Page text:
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International Internet Magazine. Baltic States news & analytics Tuesday, 02.06.2020, 11:22

Electricity embargo will have effect on Astravyets N-plant

BC, Vilnius, 27.04.2017.Print version
The Astravyets nuclear power plant (NPP) under construction in Belarus close to the Lithuanian border is not a political decision only but also has economic substance, as the decision not to buy electricity from the power plant may have an impact on implementation of the project, Daivis Virbickas, CEO of Lithuania's power transmission system operator Litgrid said LETA/BNS.

"There are many discussions as to whether it is a political or an economic project. I do not want to talk about politics, this is not up to me to decide. I wanted to talk about energy figures. Let's just make a simulation. There are two reactors, 1,200 MW each, let's take the current Nord Pool price of 36.54 euros per MWh, if the power plant operates in a normal regime, the revenue will be 700 mln euros per year, 2 mln euros a day," Virbickas said at a presentation of Litgrid operations on Thursday.

He noted that the Astravyets NPP project must also have economic substance, therefore, the Lithuanian decision to boycott electricity from Belarus would have an effect.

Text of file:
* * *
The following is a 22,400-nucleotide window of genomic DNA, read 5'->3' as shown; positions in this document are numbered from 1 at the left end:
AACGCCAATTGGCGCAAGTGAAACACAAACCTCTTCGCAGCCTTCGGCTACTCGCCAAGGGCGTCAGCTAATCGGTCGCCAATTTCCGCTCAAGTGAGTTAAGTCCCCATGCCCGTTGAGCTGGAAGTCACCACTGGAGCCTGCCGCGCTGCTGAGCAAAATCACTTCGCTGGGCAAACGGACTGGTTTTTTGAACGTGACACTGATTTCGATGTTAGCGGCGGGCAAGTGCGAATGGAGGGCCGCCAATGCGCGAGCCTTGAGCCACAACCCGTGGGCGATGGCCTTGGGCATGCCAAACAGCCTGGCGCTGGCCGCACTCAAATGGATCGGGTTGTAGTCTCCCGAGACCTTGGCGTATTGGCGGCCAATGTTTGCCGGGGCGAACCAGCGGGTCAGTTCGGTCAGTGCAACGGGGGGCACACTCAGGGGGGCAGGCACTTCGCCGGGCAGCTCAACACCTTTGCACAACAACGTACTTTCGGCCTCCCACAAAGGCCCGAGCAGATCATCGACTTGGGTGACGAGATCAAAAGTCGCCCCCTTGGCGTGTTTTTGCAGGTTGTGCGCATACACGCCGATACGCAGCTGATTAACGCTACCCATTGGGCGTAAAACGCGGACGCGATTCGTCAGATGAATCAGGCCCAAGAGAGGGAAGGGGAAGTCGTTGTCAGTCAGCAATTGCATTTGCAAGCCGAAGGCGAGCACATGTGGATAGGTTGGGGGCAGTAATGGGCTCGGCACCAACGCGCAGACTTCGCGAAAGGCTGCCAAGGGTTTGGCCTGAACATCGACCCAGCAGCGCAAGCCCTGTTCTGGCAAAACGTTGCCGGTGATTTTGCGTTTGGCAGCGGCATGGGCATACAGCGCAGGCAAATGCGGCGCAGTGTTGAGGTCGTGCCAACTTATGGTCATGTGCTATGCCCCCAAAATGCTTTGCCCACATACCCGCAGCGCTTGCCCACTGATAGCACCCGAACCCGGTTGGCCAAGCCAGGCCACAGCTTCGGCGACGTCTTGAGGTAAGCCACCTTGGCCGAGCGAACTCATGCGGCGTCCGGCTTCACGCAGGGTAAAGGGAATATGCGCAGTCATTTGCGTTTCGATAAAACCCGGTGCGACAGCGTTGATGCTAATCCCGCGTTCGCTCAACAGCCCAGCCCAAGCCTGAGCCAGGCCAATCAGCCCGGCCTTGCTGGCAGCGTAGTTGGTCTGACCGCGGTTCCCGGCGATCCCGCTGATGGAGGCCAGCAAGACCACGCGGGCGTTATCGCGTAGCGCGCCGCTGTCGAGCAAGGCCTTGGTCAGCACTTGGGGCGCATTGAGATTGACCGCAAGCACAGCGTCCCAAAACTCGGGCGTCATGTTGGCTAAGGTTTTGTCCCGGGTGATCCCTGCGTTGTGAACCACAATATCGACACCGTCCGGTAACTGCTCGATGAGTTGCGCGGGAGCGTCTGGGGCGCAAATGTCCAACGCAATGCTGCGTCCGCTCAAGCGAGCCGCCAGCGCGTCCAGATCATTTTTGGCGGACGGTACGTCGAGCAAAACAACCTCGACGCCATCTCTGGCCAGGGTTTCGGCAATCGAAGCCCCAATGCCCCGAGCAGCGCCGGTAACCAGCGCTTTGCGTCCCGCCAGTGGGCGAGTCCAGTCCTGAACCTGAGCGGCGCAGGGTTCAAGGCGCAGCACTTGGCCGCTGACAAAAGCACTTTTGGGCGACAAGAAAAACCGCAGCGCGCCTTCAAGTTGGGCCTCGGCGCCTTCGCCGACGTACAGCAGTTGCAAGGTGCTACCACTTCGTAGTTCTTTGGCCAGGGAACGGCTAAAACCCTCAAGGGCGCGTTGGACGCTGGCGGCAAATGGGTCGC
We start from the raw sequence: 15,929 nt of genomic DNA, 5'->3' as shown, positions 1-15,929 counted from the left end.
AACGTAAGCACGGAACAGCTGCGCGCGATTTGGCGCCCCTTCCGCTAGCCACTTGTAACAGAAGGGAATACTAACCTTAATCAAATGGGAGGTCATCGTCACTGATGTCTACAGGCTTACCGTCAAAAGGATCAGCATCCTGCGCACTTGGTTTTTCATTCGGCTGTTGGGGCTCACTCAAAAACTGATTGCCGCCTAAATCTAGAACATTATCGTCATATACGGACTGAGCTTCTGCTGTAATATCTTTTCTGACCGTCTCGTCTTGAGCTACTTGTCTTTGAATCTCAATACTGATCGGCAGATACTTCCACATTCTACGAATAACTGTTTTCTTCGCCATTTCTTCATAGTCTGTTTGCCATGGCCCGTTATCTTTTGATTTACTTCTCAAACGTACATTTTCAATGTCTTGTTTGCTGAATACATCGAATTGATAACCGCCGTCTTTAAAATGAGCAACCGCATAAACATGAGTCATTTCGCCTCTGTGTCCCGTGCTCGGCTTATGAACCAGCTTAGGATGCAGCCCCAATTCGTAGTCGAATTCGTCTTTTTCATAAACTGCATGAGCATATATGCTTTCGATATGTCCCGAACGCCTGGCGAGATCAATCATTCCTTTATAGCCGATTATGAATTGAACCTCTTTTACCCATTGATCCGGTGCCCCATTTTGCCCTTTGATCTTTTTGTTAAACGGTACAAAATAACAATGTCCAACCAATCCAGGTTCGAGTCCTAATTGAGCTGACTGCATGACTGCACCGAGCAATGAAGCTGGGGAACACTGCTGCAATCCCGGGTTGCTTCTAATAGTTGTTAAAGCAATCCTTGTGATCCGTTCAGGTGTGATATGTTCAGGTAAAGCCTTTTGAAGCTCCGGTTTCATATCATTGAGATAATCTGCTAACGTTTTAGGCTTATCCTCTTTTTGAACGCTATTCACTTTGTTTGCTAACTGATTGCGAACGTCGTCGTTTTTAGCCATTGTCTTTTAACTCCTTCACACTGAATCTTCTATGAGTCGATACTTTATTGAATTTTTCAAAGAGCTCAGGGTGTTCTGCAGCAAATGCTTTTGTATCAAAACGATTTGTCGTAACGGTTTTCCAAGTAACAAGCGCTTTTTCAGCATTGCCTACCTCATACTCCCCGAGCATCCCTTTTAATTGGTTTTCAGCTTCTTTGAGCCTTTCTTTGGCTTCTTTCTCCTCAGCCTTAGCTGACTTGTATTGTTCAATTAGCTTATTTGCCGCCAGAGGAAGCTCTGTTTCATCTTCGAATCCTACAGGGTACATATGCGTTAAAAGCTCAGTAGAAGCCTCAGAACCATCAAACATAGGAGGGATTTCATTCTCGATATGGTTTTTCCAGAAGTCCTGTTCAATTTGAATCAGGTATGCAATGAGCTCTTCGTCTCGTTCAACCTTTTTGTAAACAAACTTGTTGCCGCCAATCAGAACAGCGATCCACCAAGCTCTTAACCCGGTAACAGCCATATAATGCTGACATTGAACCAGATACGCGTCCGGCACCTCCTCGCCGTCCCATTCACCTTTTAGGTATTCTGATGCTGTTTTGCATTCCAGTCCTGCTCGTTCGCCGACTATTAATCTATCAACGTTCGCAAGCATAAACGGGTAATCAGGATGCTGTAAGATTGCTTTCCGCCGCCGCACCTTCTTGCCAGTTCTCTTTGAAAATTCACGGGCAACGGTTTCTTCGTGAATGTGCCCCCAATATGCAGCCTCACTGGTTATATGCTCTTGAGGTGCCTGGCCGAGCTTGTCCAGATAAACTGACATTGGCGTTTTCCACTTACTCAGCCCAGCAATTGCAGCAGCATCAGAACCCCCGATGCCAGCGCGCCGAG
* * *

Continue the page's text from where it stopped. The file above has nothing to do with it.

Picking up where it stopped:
"Can these project be purely political? Do they really not care about the law passed by our Seimas last week? Don't they really need the 2 mln euros in daily revenue? In addition to political agenda, the project has an economic foundation, and this is why we see the order from the Seimas very seriously. There are two ways and two pieces of homework – restrict trade on Nord Pool after Astravyets is launched," the Litgrid CEO said.

Virbickas said he had no reasons to think that the Astravyets facility would be safe. Recalling the Chernobyl nuclear disaster in Ukraine, he noted that it was built by the same country – Russia, and its state-run company Rosatom is also the builder of the Astravyets NPP.

"We have had an example of what can happen in nuclear power plants. However sad it may seem, this happened to a power plant of the country that is building Astravyets today, so give me a single reason of why I should believe in success more than in failure," Virbickas said.

Last week, the Lithuanian parliament adopted the Law on the Necessary Measures of Protection against Threats Posed by Unsafe Nuclear Power Plants of Third Countries, which stipulates restrictions of electricity imports from the Astravyets nuclear power plant under construction in Belarus and other unsafe nuclear facilities in third countries.

A number of incidents have been reported on the Astravyets construction site some 50 kilometers from the Lithuanian capital of capital Vilnius, raising doubts in Lithuania about the safety of the facility.

The plant will have two nuclear reactors of 1,200 megawatts each, with the first unit planned to be switched on in 2019 and the second one in 2020.

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